Mark Twain once observed that “good health and a bad memory is the key to happiness.”
While I know little about bad memory, I wholeheartedly agree with his comment on good health. In fact, without good health, very little else matters very much in life.
Unfortunately, very few of us ever give thanks for our good health. We wander aimlessly through life, without ever considering the freedom that good health provides.
The freedom to walk, to talk, to hear, to see, to smell, to touch, to laugh, to sleep well, to enjoy our friends and families, the freedom to travel, to enjoy entertainment and good food, to hike and swim and ski and skate and climb and a hundred other things I’ve failed to mention. We treat good health as some eternal right and never consider that there is no such right, and nothing in life is guaranteed.
Rather, it is only when poor health arrives that we suddenly realize what we’ve lost.
For some, the loss is temporary, for others, it is permanent. But either way, we suddenly feel sorry for ourselves, for the freedoms that we’ve lost, and the joys which have been denied to us. It is only when these events occur that we realize how good life was when we enjoyed good health.
At the same time, we all know people who seem to spend their lives complaining about their “poor” health – problems that are largely a figment of their imagination.
As a young man, I had an aunt who matched this description. For years, I felt sorry for her, but my father explained the truth to me when he noted one time that “she has enjoyed poor health for years.” These are not the people I am talking about, rather, I am speaking about those of us who have encountered real health problems, whether such problems occurred because of our jobs, our activities, accidents, or – often – poor management of our own health.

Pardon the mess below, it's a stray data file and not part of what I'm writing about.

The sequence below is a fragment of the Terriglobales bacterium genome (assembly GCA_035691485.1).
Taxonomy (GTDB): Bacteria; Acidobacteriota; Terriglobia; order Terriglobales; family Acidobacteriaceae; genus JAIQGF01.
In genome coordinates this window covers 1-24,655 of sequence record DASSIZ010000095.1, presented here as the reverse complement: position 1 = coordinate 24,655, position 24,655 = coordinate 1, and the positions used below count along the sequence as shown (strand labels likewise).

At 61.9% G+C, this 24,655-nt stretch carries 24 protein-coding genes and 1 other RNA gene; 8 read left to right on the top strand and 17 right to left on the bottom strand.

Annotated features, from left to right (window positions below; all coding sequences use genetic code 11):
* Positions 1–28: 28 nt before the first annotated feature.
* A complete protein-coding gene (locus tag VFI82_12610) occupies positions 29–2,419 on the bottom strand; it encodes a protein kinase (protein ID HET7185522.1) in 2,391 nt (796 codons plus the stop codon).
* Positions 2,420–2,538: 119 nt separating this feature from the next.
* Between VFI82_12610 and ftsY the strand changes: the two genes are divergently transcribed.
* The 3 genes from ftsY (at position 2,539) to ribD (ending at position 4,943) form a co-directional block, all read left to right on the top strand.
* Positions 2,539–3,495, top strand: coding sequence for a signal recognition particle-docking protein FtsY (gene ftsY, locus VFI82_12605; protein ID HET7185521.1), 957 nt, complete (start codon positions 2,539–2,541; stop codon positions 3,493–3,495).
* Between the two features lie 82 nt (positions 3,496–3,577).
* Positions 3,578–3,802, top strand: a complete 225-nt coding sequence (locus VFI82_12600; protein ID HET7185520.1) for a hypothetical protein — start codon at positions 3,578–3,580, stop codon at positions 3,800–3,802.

My purpose in writing this column is to encourage those of you who are in good health to consider two recommendations:
• Good health is temporary – but, you can delay the onset of poor health. How? Many ways: stop smoking; get your weight down to a healthy level; start and/or increase your amount of daily exercise; eliminate fast food from your diet; eliminate illegal drugs and marijuana from your life; reduce stress; improve your attitude towards life; throw away the TV remote and start volunteering; quit speeding; drop the “death-defying” stupid stunts that you currently stage; if you are not married, then get married, have children, get a dog; if you don’t enjoy your job now, then get a new one (as long as it’s one you do enjoy) and delay your retirement for as long as possible. Is this easy? No, of course not. But the clock is running, you better get started now.
• Enjoy your good health now and give thanks to whatever you worship for this wonderful gift you have been given. Give thanks every day, and make darn sure that you use this gift all the time. Get off the sofa and focus on helping others who need help.
Do all of this and your love of life will change dramatically (and for the better).
I will be cheering you on. Good Luck!
Brian McLeod is a St. Albert resident.